>Magnificent filly Eight Belles broke down during the gallop out after the 2008 Derby and this was the nationally televised impetus to establish the Safety and Integrity Alliance.
Did anyone blame Churchill Downs or the track surface for the incident?
Of course not, so why are we now wasting time ‘certifying’ tracks in an effort to avoid another such catastrophe?
-Eight Belles worked and raced less than any other entry in the field at just 52 furlongs total for the first 5 months of 2008. Next lowest was Big Brown at 56 furlongs, and both careers ended soon after their heroic Derby efforts.
-Eight Belles worked/raced only 1 time each in December and January, and just 2 times in February. But when March comes along, Larry Jones ups the workload 300% for the next 6 weeks prior to her Derby start.
-To hell with paraphrasing, I need to directly quote the RatherRapid blog here as he is much more a horseman than yours truly:
“Now, Jones claims his filly was in perfect health going into the Derby. Unlikely. I will guarantee with my last breath that after that :58 work on 4/27 followed by the 2 minute lick under Jones’ 215 lbs 3 days later that this filly showed significant heat in exactly the area where she fractured.
How do I know this?
Again most trainers will understand you’re unable to get away with this sort of back to back work unscathed. Never happens, and in particular would never happen with a filly this young, this tall, and this lightly trained. The probability: Pre-Derby this horse was showing heat in her lower cannons, which will explain why Jones went very easy from 4/30 to the Derby.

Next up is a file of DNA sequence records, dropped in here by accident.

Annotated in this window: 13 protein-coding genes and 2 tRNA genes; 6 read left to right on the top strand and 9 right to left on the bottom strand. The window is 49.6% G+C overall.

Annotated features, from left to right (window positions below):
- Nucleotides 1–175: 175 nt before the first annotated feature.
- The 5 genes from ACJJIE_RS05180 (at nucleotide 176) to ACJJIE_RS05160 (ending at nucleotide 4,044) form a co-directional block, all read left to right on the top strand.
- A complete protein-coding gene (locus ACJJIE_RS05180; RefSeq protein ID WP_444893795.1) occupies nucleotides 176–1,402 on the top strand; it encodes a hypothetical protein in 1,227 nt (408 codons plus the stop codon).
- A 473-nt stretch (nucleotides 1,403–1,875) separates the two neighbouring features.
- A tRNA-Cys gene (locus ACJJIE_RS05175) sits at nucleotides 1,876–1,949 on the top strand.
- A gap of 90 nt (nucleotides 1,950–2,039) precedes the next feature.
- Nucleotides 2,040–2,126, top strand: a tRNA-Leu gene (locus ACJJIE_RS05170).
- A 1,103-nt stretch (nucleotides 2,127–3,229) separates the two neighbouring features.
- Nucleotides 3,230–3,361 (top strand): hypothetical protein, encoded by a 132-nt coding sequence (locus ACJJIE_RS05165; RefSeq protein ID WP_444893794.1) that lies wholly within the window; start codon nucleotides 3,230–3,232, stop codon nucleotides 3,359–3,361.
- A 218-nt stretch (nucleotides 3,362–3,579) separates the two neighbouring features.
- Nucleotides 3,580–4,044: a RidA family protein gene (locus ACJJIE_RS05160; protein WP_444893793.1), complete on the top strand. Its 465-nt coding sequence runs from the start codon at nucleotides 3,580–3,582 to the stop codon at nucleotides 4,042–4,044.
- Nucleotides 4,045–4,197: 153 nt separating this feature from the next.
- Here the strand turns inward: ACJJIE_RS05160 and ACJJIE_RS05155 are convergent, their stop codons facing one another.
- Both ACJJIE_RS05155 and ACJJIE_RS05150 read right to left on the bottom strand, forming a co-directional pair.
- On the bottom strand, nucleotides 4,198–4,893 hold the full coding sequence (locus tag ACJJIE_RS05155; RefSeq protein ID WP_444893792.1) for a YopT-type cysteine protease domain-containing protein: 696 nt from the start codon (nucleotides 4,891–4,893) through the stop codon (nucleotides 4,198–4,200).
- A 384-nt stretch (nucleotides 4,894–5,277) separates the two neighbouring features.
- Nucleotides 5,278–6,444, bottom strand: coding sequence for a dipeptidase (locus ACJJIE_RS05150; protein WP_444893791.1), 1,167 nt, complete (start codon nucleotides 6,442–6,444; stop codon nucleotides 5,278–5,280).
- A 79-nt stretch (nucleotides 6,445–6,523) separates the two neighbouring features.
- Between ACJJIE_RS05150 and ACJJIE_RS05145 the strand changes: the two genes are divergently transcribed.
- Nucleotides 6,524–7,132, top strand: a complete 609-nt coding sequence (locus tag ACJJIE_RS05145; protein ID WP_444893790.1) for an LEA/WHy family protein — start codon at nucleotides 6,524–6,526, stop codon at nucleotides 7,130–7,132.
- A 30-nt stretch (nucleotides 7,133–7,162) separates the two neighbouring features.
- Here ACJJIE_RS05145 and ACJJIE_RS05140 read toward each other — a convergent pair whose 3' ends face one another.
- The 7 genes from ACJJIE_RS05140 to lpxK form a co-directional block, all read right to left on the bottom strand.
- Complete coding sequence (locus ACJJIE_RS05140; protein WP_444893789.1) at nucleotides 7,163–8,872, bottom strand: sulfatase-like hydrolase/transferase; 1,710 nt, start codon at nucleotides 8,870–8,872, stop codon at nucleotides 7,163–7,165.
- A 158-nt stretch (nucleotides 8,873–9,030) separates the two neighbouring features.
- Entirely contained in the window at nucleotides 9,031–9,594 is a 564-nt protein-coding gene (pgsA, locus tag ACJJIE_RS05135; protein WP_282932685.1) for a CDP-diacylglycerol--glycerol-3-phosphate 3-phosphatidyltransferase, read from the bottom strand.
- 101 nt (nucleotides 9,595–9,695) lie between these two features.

By Derby day with the light work the heat would have disappeared and EB’s legs somehow passed State Vet inspection. Too bad they never put infrared thermography on her. I feel sure that those fetlocks and lower cannons would have lit up that machine like a Christmas Tree.”
I just don’t buy the fact that this was ‘just racing’, a bad step, or a fluke accident. I could go along with that if the injury happened to one ankle during some jostling the first quarter of the race. But to break both ankles after the longest and toughest race of her young life – there is something else at work here.
In March 2008 at the Welfare and Safety of the Racehorse Summit in Lexington, the following recommendations were passed on by those in attendance:
Recommendation 2: Catastrophic Injuries
• Promotion of standardized pre-race exam protocol
1. Develop a standardized protocol and procedures for pre-race examinations
Recommendation 4: Education
• Develop continuing education programs for trainers
I offered my assistance, for free, multiple times and was ignored.
Here was my proposal: